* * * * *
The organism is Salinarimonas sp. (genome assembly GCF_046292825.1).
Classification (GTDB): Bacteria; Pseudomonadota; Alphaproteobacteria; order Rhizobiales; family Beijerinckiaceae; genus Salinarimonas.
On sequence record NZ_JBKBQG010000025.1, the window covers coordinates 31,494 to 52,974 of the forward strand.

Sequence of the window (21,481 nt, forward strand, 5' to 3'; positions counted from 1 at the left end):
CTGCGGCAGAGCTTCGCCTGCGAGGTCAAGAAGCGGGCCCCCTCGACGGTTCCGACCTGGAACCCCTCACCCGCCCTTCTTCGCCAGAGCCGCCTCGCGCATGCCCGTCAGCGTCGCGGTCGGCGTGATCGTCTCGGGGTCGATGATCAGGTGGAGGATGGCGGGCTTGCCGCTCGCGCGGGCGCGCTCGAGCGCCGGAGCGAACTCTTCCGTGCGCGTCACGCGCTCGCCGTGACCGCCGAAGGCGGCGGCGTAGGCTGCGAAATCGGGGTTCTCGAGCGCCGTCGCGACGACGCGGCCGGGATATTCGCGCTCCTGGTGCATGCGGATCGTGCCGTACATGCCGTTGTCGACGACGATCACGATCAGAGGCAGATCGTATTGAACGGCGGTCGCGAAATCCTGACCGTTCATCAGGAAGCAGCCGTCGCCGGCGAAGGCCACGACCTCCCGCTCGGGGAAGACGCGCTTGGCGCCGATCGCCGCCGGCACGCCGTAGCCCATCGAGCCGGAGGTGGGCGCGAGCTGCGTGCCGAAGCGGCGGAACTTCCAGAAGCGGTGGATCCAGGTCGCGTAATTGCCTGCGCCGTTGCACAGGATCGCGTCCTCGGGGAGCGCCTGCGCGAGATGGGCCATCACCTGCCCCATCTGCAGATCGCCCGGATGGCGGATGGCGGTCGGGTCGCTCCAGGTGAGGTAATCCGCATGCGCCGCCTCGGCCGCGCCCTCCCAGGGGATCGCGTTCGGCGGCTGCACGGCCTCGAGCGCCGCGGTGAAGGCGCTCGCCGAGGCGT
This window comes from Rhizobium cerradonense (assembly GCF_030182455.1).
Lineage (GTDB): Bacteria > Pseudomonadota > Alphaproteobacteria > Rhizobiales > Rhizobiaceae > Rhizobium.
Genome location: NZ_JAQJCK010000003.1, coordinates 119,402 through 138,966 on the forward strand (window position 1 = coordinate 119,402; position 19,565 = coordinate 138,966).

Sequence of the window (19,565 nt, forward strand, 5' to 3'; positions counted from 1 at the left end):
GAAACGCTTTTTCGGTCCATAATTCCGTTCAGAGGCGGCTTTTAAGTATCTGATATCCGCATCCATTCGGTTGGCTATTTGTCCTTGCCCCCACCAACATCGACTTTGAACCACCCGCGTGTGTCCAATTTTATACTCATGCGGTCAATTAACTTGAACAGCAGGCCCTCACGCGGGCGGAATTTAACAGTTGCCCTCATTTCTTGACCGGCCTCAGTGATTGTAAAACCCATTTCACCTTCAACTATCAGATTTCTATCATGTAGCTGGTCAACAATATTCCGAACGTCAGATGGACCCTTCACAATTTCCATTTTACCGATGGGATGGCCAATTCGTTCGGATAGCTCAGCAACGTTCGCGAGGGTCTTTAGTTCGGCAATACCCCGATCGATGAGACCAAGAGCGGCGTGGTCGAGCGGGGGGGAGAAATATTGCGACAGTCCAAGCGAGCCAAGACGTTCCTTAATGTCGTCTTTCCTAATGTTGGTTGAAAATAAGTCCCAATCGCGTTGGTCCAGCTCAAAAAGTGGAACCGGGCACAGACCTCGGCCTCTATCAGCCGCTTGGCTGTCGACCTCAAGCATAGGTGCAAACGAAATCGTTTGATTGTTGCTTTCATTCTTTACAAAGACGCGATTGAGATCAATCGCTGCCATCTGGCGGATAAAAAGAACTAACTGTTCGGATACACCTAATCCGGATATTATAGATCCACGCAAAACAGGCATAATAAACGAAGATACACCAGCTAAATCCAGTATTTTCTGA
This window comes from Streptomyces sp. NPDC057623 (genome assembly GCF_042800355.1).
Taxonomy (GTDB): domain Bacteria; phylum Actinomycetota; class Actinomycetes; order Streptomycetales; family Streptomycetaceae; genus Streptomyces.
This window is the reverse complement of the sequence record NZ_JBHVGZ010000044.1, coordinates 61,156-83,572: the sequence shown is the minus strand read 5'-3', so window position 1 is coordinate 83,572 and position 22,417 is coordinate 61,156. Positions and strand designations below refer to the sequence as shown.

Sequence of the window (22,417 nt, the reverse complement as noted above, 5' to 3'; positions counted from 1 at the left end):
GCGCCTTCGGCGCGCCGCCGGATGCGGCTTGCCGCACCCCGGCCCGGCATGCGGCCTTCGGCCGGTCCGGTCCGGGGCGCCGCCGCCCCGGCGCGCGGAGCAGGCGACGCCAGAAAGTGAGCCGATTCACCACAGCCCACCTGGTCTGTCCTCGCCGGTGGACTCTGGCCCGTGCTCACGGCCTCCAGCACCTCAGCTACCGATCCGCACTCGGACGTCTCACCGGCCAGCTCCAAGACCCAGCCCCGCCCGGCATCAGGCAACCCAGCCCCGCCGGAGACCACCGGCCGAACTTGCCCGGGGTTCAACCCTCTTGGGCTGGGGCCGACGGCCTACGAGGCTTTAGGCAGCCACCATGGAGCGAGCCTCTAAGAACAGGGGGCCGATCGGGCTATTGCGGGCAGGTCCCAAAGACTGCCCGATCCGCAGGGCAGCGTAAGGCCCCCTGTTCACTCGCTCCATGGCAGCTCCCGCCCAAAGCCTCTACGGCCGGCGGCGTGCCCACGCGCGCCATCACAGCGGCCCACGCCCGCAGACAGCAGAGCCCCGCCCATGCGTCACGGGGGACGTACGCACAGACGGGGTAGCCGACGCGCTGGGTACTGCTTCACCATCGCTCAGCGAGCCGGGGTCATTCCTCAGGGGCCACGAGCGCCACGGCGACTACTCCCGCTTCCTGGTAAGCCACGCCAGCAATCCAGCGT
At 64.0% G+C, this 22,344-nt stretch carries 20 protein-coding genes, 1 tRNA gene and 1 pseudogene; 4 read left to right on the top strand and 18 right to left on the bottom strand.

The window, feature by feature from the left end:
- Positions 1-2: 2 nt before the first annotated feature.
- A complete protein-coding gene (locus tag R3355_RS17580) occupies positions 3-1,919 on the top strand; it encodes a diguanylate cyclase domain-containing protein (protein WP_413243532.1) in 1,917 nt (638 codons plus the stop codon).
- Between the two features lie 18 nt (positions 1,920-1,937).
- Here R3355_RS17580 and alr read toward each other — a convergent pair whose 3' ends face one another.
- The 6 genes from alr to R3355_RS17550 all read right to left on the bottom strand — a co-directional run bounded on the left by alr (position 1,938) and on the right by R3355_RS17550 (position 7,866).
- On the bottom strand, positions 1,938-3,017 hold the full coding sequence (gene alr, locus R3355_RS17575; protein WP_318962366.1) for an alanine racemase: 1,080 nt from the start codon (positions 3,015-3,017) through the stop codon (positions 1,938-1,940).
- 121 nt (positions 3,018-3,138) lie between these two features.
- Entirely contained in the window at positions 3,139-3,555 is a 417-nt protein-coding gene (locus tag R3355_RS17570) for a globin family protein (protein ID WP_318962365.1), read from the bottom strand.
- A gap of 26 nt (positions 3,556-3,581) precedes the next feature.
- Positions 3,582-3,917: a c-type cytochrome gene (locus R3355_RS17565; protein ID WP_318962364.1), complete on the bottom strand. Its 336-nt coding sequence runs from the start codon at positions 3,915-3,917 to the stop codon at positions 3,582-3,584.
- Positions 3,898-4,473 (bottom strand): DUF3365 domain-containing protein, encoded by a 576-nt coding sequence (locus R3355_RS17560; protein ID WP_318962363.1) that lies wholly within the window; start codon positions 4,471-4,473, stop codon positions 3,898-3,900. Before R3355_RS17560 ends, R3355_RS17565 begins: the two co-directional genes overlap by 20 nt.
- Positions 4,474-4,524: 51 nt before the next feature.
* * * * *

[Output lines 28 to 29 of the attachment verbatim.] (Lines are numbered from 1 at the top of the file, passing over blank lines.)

- Positions 3,898-4,473 (bottom strand): DUF3365 domain-containing protein, encoded by a 576-nt coding sequence (locus R3355_RS17560; protein ID WP_318962363.1) that lies wholly within the window; start codon positions 4,471-4,473, stop codon positions 3,898-3,900. Before R3355_RS17560 ends, R3355_RS17565 begins: the two co-directional genes overlap by 20 nt.
- Positions 4,474-4,524: 51 nt before the next feature.